Lack of broadband a potential barrier to keeping a job

Earlier this week the State House Health and Human Services Reform met to discuss legislation (HF3722/SF3611) that would require some people who receive Medical Assistance to report they are either working, looking for work, or completing training or community service activities in order to receive MA health care and supports. They heard from 30 testifiers who had concerns about the bill – one mentioned access to the internet and technology as a barrier to keeping a job (via This is Medicaid)…

Monica Nilsson, on behalf of the Dakota county homeless shelter she opened last year, spoke to the significant hurdles some MA [Medical Assistance] residents there already face:  “People stayed in the shelter seeking to maintain their blood sugar, refrain from vomiting with the flu, abstain until they can get into treatment, or restrain the demons in their heads that no one is helping them leave behind. . . . They don’t have a mailbox, enough minutes on their phone, library access for a computer, and in some rural areas, good access to the internet to receive regular updates.  They show up for shifts that have been cut, they miss changes in the schedule.  Employers don’t understand why or how.”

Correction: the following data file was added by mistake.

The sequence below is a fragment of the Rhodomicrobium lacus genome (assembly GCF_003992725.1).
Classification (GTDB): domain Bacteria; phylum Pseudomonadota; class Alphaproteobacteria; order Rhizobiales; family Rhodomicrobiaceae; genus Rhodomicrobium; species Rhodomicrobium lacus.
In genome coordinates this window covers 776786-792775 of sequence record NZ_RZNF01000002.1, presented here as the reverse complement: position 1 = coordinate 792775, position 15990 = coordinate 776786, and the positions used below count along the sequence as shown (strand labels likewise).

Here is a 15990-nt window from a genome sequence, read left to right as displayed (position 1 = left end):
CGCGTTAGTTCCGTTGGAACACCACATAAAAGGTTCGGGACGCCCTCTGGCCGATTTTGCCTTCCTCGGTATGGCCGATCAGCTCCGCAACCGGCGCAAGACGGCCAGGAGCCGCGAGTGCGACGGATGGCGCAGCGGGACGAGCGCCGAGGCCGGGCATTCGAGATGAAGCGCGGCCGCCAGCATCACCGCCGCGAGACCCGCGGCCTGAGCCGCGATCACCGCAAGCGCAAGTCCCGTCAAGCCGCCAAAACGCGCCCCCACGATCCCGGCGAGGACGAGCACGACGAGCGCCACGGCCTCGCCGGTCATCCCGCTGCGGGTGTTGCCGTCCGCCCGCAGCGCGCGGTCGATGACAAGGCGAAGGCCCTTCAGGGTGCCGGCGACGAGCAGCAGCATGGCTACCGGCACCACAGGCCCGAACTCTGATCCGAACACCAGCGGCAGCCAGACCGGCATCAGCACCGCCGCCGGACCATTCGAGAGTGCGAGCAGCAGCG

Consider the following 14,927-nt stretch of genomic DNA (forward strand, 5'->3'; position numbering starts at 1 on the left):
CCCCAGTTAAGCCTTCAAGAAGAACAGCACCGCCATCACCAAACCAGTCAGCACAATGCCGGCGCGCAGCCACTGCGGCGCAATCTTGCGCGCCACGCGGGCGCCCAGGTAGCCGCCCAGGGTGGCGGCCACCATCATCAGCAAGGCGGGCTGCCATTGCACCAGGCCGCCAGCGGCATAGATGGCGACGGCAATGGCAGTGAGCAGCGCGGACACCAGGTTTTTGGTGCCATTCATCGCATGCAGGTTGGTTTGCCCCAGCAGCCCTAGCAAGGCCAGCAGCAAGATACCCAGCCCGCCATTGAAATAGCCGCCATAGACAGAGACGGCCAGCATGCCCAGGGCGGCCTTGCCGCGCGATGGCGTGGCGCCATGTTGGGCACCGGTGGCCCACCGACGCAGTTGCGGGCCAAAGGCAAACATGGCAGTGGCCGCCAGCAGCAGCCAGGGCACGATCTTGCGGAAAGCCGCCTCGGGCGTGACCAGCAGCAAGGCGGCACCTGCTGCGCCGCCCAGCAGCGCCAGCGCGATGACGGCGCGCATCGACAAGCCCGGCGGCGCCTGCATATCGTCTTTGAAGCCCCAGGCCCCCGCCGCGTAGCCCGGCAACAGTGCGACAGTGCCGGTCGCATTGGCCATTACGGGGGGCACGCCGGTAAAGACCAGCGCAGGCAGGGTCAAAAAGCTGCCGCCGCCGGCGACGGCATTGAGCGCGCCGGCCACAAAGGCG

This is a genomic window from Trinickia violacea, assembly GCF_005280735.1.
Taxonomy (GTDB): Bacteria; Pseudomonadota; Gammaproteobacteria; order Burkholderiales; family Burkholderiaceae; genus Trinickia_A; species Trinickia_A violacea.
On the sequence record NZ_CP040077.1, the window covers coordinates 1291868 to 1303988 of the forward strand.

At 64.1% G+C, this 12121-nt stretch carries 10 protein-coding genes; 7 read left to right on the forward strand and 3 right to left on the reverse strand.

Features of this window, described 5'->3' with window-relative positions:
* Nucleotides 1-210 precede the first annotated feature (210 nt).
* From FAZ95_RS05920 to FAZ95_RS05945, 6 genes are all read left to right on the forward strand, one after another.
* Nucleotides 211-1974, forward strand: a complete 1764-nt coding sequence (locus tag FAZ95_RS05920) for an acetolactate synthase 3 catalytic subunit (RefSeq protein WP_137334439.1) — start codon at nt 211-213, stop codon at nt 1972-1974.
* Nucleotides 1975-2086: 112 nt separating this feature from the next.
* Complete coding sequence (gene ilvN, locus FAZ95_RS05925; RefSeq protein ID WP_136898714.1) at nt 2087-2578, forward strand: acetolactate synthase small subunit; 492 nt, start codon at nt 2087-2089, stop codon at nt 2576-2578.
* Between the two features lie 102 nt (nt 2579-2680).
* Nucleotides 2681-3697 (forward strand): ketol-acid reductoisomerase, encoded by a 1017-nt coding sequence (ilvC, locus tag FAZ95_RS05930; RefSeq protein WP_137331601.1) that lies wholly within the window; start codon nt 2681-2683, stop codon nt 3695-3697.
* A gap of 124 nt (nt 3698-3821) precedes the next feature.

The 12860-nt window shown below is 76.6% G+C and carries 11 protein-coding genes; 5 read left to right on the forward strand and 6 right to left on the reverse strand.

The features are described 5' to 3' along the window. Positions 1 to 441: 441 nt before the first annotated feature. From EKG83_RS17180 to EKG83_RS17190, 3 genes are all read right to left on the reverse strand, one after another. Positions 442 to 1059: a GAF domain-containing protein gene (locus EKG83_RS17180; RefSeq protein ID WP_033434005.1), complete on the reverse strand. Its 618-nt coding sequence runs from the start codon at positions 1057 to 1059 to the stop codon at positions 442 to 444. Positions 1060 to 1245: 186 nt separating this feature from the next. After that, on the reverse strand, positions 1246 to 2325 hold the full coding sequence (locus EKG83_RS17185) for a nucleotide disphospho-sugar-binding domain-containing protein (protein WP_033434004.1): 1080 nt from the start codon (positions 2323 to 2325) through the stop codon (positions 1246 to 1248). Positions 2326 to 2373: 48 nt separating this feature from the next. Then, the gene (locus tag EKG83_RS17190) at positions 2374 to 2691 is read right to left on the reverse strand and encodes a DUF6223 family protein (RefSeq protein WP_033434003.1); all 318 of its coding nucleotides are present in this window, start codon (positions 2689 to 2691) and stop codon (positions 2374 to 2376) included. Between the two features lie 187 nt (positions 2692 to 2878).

This entry was posted in Healthcare, MN, Policy by Ann Treacy. Bookmark the permalink.

About Ann Treacy

I have a Master’s Degree in Library and Information Science. I have been interested or involved in providing access to information through the Internet since 1994, when I worked for Minnesota’s first Internet service provider. I am pleased to be a part of the Blandin on Broadband Team. I also work with MN Coalition on Government Information, Minnesota Rural Partners, and the American Society for Information Science and Technology.

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